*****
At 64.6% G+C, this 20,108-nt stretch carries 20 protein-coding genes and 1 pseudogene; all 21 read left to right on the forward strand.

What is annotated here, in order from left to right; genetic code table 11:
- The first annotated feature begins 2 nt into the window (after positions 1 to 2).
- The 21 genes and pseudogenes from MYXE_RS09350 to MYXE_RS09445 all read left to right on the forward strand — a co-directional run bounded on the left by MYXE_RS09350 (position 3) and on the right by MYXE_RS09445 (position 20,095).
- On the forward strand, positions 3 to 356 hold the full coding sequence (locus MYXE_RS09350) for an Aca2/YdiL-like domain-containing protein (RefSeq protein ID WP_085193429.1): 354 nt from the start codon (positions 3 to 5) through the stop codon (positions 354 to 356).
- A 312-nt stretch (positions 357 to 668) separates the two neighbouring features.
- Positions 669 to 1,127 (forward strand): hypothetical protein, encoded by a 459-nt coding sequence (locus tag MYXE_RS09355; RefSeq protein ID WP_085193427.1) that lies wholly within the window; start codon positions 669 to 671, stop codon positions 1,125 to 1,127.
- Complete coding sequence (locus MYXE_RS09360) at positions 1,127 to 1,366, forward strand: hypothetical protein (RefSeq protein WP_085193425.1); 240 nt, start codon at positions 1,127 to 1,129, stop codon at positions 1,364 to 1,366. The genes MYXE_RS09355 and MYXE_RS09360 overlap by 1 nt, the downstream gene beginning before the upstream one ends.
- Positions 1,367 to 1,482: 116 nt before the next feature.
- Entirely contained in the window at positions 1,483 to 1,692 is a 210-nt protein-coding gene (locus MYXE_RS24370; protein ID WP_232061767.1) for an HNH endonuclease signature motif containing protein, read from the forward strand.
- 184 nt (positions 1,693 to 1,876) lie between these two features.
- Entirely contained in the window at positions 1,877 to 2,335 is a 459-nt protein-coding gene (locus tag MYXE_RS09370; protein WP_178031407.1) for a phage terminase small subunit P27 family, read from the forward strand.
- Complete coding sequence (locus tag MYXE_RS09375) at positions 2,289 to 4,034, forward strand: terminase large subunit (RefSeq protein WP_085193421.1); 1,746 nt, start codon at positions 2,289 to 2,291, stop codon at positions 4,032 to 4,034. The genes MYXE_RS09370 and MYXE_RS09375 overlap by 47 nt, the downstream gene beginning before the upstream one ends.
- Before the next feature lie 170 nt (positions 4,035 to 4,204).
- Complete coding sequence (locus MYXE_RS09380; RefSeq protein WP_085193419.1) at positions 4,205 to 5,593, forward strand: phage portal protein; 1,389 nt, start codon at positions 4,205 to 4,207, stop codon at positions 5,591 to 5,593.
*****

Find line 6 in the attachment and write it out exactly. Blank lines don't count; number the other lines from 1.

- A 312-nt stretch (positions 357 to 668) separates the two neighbouring features.